More than 2,000 new confectionery creations and snack sensations were on display at the 2010 Sweets & Snacks Expo held in Chicago in May. The annual trade show, presented by the Washington-based National Confectioners Association, brought together 486 confectionery and snack exhibitors to preview new products, explore the latest trends, review industry performance and forecast the future of the industry. The show attracted some 15,000 attendees, all happily bouncing off the ceiling to get to the next booth more quickly.
According to Datamonitor's Product Launch Analytics online database of new product SKUs in 2009, 2,843 new confectionery products debuted. Of those, 1,760 were chocolate, 969 non-chocolate, and 114 gum products. Also offered last year were 2,980 new snack, cookie and cracker products. Of those, cookies led the pack at 808, followed by cereal bars (401), potato chips (300), nuts and seeds (289), crackers (159) and popcorn (96). Other snacks (including pretzels, puffed snacks, fruit snacks, meat snacks, etc.) totaled 927.
Based on Symphony IRI and NCA data, the confectionery industry posted a 3.6 percent gain in 2009 -- excellent growth in a slow economy with low consumer confidence. Meanwhile, salty snacks experienced even stronger growth with a 7.8 percent gain over 2008. Salty snacks and confectionery rank third and fourth overall in food sales, and first and second among snack foods. The cookie category (ranked fourth among snack foods) also experienced a 1.1 percent growth last year; snack and granola bars (ranked fifth in snack categories) grew 3 percent.
Major sales trends that helped shape the category in 2009 include: Dark chocolate sales slowed compared to previous years, but still grew an impressive 9 percent; Coconut and nut confectionery grew 12.1 percent, gummy and chewy candy up 11.6 percent, theatre-box candies grew 6 percent (indicates increased attention to value brands and sizes in keeping with the economy), sugar-free gum grew 7.3 percent, and licorice was up 4.7 percent.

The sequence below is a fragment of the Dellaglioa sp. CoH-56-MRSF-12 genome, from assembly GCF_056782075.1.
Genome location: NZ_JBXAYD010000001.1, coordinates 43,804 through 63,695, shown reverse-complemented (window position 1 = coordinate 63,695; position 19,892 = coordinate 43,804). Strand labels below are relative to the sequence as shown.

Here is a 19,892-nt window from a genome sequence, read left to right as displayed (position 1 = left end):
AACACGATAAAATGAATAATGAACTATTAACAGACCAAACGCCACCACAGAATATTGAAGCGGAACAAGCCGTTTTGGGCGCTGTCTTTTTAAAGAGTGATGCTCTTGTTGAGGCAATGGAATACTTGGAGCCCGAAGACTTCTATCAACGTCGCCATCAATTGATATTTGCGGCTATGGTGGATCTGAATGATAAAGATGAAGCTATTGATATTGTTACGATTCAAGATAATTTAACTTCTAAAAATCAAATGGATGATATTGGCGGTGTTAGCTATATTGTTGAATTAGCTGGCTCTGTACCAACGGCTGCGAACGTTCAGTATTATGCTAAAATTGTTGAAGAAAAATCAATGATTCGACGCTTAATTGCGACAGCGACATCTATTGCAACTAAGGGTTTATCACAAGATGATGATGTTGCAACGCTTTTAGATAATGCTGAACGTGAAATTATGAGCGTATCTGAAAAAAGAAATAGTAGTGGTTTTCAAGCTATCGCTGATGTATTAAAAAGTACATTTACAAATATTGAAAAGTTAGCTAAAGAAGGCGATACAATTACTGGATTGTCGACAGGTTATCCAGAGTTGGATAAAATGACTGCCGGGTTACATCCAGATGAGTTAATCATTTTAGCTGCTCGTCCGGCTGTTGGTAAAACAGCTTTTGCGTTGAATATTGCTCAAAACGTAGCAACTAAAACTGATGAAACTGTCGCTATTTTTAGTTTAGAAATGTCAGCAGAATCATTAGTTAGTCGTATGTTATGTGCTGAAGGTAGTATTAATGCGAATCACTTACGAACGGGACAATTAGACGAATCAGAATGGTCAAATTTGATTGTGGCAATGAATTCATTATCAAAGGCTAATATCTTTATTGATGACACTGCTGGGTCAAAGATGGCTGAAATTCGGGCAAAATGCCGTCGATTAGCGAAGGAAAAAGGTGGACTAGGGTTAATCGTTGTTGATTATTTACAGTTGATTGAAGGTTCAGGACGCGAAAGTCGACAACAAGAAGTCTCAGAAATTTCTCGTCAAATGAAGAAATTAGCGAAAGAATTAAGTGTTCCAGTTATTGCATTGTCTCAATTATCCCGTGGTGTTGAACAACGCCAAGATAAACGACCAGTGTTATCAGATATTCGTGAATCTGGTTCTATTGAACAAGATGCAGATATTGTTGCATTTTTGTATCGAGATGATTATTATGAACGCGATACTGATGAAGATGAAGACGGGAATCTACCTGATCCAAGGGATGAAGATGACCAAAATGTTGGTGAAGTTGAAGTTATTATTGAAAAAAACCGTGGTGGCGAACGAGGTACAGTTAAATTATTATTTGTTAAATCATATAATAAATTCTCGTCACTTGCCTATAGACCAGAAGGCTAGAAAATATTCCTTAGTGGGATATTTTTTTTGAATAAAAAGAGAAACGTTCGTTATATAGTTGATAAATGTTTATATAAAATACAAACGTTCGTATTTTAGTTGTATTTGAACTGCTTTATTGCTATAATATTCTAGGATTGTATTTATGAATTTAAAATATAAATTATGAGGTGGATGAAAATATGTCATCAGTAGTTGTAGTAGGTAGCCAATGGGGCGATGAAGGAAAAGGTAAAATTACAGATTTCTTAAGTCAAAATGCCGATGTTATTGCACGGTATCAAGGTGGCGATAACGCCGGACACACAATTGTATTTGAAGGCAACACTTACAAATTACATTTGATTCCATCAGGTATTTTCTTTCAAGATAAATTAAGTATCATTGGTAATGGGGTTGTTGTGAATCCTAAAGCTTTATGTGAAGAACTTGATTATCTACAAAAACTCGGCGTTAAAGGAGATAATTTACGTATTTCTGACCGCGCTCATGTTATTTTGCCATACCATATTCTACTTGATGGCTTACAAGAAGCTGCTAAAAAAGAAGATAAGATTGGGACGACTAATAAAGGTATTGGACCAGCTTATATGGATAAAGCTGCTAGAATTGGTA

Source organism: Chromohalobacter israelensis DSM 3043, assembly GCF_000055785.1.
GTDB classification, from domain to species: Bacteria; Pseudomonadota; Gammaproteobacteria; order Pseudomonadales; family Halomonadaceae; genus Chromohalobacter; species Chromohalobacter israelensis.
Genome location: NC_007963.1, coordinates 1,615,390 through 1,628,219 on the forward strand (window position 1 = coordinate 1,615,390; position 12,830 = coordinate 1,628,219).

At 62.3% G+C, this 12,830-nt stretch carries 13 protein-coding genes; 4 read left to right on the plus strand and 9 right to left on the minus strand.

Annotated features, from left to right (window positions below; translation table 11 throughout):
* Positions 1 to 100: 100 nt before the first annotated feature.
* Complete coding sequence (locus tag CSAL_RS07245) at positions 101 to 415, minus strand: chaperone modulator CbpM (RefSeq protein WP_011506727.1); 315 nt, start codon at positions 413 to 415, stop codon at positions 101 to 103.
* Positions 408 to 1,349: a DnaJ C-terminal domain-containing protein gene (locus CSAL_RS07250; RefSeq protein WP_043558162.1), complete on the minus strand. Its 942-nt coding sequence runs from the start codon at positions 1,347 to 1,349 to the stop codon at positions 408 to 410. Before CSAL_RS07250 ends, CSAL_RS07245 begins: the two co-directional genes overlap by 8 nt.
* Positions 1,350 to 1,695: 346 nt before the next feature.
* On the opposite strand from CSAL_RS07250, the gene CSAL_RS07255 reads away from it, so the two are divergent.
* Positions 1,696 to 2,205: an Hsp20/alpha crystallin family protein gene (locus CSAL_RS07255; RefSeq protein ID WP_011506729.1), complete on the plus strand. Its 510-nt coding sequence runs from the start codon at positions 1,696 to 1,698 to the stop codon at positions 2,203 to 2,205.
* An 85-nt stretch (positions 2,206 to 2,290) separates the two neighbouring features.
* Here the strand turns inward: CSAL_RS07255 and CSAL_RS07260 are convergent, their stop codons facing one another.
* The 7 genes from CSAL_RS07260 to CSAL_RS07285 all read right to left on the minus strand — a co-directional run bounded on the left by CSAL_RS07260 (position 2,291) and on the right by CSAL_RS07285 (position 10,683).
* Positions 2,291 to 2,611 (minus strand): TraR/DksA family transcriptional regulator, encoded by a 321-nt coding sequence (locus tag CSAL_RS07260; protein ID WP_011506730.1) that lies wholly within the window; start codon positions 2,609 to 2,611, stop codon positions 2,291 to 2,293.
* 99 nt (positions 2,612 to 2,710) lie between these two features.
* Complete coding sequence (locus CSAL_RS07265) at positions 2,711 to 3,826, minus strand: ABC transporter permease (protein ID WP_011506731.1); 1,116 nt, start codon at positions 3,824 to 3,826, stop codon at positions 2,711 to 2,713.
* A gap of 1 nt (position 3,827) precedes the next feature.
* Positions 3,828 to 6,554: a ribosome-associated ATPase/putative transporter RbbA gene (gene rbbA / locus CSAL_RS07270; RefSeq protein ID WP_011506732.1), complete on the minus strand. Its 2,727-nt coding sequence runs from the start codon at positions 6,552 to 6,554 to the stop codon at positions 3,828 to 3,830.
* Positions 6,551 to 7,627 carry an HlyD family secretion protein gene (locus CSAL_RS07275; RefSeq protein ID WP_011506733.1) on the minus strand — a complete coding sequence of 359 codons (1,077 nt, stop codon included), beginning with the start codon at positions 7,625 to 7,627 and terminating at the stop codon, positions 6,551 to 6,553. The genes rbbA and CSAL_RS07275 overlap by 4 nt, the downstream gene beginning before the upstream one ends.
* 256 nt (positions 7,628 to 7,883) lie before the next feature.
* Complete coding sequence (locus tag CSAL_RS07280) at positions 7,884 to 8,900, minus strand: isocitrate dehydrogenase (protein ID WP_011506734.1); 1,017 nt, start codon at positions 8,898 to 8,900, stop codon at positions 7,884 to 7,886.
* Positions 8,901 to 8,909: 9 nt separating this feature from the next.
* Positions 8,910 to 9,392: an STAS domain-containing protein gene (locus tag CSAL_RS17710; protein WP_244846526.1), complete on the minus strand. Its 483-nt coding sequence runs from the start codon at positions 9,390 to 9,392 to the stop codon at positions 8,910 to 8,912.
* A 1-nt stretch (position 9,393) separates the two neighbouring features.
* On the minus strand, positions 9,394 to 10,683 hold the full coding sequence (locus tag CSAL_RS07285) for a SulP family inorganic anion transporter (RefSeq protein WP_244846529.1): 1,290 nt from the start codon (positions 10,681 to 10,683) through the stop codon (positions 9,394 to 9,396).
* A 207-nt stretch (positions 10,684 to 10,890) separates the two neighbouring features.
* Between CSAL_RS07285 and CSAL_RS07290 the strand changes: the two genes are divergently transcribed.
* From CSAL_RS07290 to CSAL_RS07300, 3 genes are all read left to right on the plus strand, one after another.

Unlike the snacks category, which has focused on making products healthier in the past few years, candy manufacturers mostly have concentrated on portion control -- after all, who wants their indulgent treats reformulated? Certainly not anyone who takes his or her candy seriously. This year, the obesity challenge propelled candy makers to add more sugar-free options and more fruit, nuts, probiotics, omega-3s and phytonutrients to their lines.
But portion control is still the No. 1 health positioning for candy. Perfect examples are Mars' Snickers 2-to-Go (the package contains two smaller bars, designed to be consumed separately) and Nestlé's Butterfinger Snackerz, (crispy bite-size squares filled with a Butterfinger crème center, wrapped in chocolate and drizzled with Butterfinger candy) and Sweetriot's dark chocolate-covered Cacao Nibs (about the size of a pencil point and only two calories each).
Speaking of calorie control, Mars' sugar-free Dove chocolates also made their debut. Consumers will love Hershey's Reese's Minis, marble-size unwrapped chocolate peanut butter cups, ideal for portion control, if you have willpower. Ditto for Hershey's Drops, tiny bits of Hershey candy in milk chocolate or cookies 'n' crème varieties.
There's no doubt candy manufacturers – including Mars, Hershey and Nestlé USA -- are working to put some candy favorites on a calorie-reduction diet in the near future. All three of those companies recently joined the Healthy Weight Commitment Foundation, a CEO-led national, multi-year effort designed to help reduce obesity – especially childhood obesity -- by cutting some 1.5 trillion calories from food by 2015.
We'll be writing in depth about some of the new products in Rollout; meanwhile, you can check out more confectionery and snack trends and new products from the show.
And if you wonder what happens to all the leftover candy and snacks, they are donated to Operation Independence, a nationwide non-profit organization that supports troops serving on the frontlines, military families and veterans.